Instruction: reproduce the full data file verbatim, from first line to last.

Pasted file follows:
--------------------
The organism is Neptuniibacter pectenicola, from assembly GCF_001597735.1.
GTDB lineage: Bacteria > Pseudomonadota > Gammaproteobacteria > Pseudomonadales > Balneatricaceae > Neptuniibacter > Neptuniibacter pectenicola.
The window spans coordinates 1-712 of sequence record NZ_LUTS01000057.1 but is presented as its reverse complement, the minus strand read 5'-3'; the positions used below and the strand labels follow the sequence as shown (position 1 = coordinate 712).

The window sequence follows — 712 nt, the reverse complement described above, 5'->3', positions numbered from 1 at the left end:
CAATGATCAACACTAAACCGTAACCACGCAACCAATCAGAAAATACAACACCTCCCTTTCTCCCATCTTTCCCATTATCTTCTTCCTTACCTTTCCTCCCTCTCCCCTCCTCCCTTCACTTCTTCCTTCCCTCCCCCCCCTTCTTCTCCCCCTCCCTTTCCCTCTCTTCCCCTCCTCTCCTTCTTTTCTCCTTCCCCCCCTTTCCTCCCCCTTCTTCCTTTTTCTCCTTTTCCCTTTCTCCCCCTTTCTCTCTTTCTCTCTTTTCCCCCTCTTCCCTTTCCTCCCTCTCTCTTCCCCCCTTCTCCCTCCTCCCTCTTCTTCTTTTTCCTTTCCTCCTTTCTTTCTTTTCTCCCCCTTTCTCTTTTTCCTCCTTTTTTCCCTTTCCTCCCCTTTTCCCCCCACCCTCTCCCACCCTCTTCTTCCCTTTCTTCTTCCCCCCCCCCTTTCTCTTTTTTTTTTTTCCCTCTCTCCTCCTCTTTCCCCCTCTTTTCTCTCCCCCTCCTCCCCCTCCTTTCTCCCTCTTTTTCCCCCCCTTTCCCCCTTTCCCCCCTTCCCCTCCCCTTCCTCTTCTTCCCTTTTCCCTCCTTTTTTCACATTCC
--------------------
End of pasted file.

The organism is Neptuniibacter pectenicola, from assembly GCF_001597735.1.
GTDB lineage: Bacteria > Pseudomonadota > Gammaproteobacteria > Pseudomonadales > Balneatricaceae > Neptuniibacter > Neptuniibacter pectenicola.
The window spans coordinates 1-712 of sequence record NZ_LUTS01000057.1 but is presented as its reverse complement, the minus strand read 5'-3'; the positions used below and the strand labels follow the sequence as shown (position 1 = coordinate 712).

The window sequence follows — 712 nt, the reverse complement described above, 5'->3', positions numbered from 1 at the left end:
CAATGATCAACACTAAACCGTAACCACGCAACCAATCAGAAAATACAACACCTCCCTTTCTCCCATCTTTCCCATTATCTTCTTCCTTACCTTTCCTCCCTCTCCCCTCCTCCCTTCACTTCTTCCTTCCCTCCCCCCCCTTCTTCTCCCCCTCCCTTTCCCTCTCTTCCCCTCCTCTCCTTCTTTTCTCCTTCCCCCCCTTTCCTCCCCCTTCTTCCTTTTTCTCCTTTTCCCTTTCTCCCCCTTTCTCTCTTTCTCTCTTTTCCCCCTCTTCCCTTTCCTCCCTCTCTCTTCCCCCCTTCTCCCTCCTCCCTCTTCTTCTTTTTCCTTTCCTCCTTTCTTTCTTTTCTCCCCCTTTCTCTTTTTCCTCCTTTTTTCCCTTTCCTCCCCTTTTCCCCCCACCCTCTCCCACCCTCTTCTTCCCTTTCTTCTTCCCCCCCCCCTTTCTCTTTTTTTTTTTTCCCTCTCTCCTCCTCTTTCCCCCTCTTTTCTCTCCCCCTCCTCCCCCTCCTTTCTCCCTCTTTTTCCCCCCCTTTCCCCCTTTCCCCCCTTCCCCTCCCCTTCCTCTTCTTCCCTTTTCCCTCCTTTTTTCACATTCC